More women PhD graduates at UiB

In 2013 there were more women PhD graduates at the University of Bergen than ever before. A total of 265 new PhDs graduated, of which 140 were women.

Doctors at University of Bergen attending the so-called doctor promotion at Håkonshallen in August 2013.
FEMALE ROLE MODELS: “There are more and more role models for women PhDs at UiB,” says Rector Dag Rune Olsen. The picture is from the so-called doctor promotion at Håkonshallen in the autumn of 2013.
Ole Henrik Kongsvik

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2013 was the third year that showed a women majority among those who defended their doctoral degree at the University of Bergen (UiB). And the total of 140 new women PhDs was another record for women doctorates at the university.

In keeping with tradition, there will be a ceremony for the new doctors from autumn 2013 at Håkonshallen. This will take place on Friday 24 January 2014.

Great women role models

Despite this record, there are no special measures in place to promote women PhDs at UiB, according to Rector Dag Rune Olsen.

“The best way to encourage more women to apply for our PhD programme is to have good female role models, of which there are more and more at UiB,” says Olsen before adding. “Rather our challenge is in recruiting more women to professorships. Here we still have a major job to do.”

He points to the creation of more associate professor positions as one of several tools in the work to get more women professors.

On a national level in Norway, where the number of women PhDs is fast approaching 50 per cent, the number of women has also been on the increase. And UiB is heading this development.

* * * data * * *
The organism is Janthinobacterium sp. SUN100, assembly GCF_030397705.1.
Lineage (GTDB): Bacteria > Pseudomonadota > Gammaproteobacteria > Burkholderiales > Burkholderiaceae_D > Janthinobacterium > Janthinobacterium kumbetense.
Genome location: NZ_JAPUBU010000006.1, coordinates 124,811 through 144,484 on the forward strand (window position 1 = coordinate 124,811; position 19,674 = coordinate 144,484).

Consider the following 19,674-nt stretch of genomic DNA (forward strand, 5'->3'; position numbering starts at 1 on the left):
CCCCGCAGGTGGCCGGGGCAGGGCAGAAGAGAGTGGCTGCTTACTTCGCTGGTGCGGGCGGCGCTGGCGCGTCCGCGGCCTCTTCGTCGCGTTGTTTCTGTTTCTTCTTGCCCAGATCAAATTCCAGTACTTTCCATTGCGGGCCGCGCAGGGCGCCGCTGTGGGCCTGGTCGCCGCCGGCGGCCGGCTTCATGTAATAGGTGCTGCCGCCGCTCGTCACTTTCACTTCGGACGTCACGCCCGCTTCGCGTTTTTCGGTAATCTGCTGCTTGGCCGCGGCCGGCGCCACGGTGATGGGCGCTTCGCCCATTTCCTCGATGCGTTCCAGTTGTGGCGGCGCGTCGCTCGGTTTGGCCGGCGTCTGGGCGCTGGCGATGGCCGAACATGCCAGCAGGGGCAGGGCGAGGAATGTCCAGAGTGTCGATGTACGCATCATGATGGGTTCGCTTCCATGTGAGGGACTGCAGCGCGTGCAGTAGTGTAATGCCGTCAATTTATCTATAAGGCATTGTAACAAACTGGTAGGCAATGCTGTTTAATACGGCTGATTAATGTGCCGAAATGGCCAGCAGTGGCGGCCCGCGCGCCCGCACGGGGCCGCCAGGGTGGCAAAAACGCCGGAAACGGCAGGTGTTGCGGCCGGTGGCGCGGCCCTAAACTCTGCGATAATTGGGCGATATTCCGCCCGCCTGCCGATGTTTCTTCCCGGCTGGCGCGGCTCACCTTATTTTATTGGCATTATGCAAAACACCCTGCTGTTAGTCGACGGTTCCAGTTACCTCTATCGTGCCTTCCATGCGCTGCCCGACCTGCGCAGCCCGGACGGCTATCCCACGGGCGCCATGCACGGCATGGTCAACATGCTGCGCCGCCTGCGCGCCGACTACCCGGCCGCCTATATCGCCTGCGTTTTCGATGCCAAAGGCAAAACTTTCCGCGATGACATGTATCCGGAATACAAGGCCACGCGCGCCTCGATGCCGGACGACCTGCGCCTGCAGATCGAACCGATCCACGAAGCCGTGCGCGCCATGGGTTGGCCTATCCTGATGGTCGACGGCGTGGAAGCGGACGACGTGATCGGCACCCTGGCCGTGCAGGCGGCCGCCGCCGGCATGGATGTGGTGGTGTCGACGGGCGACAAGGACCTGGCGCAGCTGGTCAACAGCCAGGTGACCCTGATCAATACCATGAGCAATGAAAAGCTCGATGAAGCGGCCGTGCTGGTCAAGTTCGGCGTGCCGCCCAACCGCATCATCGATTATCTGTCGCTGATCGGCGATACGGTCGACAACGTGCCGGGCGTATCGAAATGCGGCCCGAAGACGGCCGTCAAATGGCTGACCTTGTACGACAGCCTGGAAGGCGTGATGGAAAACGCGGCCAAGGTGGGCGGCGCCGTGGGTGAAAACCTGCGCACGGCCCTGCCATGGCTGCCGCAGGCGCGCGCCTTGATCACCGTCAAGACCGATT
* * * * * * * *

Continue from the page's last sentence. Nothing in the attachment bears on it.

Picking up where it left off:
More PhDs wanted

Between 2002 and 2013 a total 10,633 of new PhDs have graduated. At UiB the number has steadily increased, reaching a peak of 265 new doctorates in 2013.

Rector Olsen believes that the increase in PhDs is necessary to meet the demands of the greater society. According to a 2012 report from Norway’s Ministry of Education and Research there is a predicted annual shortfall of 700 doctoral fellows in 2017.

“There is great need for knowledge in the labour force, in the public as well as the private sector,” says Rector Olsen. “At the University of Bergen we have an increase in the number of doctorates and we are requesting more doctoral positions from the ministry.”

Long-term strategy

The rector adds that UiB has invested long-term to improve the quality of research and education. This work involves an increase in the number of PhDs.

“The increase in doctoral degrees is a result of our long-term commitment to enhanced quality,” says Rector Dag Rune Olsen.

A committee from the Norwegian Agency for Quality Assurance in Education (NOKUT) recently praised UiB’s work to improve the quality of the university’s research education.

(Translated from the Norwegian by Sverre Ole Drønen.)